Originally published on Wed December 18, 2013 4:08 pm
Now that the bipartisan budget agreement has passed the Senate and is headed for the president's desk, it's a good time to consider some of the takeaways from the past two weeks of congressional Sturm und Drang.
Reports show former Major League Baseball player Ryan Freel, who took his own life last year, suffered from a degenerative brain disease. Injuries like that are usually associated with the hard knocks of football. Host Michel Martin talks with sports writer Pablo Torre about the prevalence of brain injuries in other sports.
New research raises concerns about low graduations rates for black college football players. Host Michel Martin finds out more from education reporter Emily Richmond, and professor Shaun Harper of the University of Pennsylvania's Center for the Study of Race and Equity in Education.
Originally published on Thu December 19, 2013 3:13 pm
Make no mistake, Ron Burgundy is a terrible human being. In 2004's Anchorman, it's true, he learned a lesson (sort of) about the dangers of his overinflated ego and the lies of his culturally inherited misogyny. But everything came out OK in the end, and he ended things as a semi-likable rogue — casually misogynist, lackadaisically racist, generically insensitive and oblivious, but still a guy who loves his dog, his lady and his Scotch, and who isn't afraid to cry.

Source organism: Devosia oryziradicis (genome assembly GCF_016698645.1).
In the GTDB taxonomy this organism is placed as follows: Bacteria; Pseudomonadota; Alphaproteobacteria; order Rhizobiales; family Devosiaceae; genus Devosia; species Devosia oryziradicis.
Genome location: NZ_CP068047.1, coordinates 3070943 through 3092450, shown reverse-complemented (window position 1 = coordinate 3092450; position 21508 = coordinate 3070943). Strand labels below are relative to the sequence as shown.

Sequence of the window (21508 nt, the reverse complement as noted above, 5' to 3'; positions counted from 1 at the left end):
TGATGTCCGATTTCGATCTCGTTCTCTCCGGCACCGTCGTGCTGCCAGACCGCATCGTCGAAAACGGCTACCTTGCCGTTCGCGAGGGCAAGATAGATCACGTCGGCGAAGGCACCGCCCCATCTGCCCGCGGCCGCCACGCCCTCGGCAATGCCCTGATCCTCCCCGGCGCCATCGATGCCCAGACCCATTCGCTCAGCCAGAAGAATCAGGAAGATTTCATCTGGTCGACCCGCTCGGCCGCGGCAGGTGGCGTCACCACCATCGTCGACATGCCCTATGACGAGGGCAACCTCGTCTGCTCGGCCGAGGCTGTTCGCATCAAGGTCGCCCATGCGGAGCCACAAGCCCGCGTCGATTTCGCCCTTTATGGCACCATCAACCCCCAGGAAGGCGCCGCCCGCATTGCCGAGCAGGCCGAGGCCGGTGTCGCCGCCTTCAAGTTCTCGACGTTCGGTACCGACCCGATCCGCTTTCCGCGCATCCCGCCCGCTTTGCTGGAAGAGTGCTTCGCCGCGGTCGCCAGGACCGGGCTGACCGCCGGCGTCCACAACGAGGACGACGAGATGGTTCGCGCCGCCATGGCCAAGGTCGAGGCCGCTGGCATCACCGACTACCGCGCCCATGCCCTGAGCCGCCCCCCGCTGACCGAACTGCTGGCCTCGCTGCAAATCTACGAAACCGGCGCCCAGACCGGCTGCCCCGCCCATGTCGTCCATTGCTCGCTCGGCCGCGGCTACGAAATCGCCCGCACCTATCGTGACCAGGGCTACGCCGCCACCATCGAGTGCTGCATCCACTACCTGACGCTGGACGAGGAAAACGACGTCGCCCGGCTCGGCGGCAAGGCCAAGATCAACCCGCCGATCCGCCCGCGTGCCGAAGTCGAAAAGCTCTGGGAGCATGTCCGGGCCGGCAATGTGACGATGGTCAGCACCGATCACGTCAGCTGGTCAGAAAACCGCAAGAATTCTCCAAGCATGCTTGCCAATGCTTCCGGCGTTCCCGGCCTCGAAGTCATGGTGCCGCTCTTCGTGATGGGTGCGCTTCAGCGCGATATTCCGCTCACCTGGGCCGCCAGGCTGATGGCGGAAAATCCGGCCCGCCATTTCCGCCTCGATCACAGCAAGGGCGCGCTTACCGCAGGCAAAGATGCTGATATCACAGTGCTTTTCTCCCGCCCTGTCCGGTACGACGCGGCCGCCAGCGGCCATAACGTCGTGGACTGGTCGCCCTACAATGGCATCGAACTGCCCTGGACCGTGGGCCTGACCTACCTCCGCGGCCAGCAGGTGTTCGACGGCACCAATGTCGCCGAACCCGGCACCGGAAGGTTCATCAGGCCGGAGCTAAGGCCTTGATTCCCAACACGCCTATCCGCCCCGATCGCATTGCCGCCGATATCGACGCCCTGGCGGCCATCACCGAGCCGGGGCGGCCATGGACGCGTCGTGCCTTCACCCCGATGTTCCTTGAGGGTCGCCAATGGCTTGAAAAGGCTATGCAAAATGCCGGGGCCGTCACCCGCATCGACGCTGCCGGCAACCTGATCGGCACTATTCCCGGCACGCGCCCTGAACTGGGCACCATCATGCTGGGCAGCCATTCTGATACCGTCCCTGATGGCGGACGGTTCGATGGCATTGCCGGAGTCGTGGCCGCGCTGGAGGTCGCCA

Originally published on Wed December 18, 2013 12:21 pm
As a young woman, I had an attack of nostalgia for a possibly imaginary cookie. It was prompted by a walk up New York's Third Avenue, where I saw in the bakery case of a local delicatessen a stack of small round cookies, covered in the tiny rainbow sprinkles known as nonpareils. Instantly, I was ambushed by a flashback to the tiny Italian pastry shop of the small riverside town just north of Manhattan where I grew up, and where, I felt sure, I had been given star-shaped sprinkle cookies of a similar kind as a reward for my excellent behavior.
He was "a petty criminal" who joined a gang responsible for one of the 20th Century's most notable heists.
Ronnie Biggs, who went to jail for his role in the U.K.'s "great train robbery" of 1963 — but was more famous for his flamboyant life during 36 years as a fugitive following his escape from prison in 1965 — died Wednesday.
Originally published on Wed December 18, 2013 4:44 pm
Apple recently released a Christmas ad it calls "Misunderstood."
In it, a kid — maybe 14 or so? — spends Christmas with his family. He seems to be always looking at his phone when everybody else is decorating the tree, making a snowman, skating, or whatever else they're doing. He smiles, but he sets himself apart.
Originally published on Wed December 18, 2013 9:00 am
Talk about a fall:
"Prices of virtual currency bitcoin fell 20% Wednesday and are now down more than 50% from their record high hit two weeks ago amid worries that China is moving to block the purchase and use of the currency by its citizens," The Wall Street Journal writes.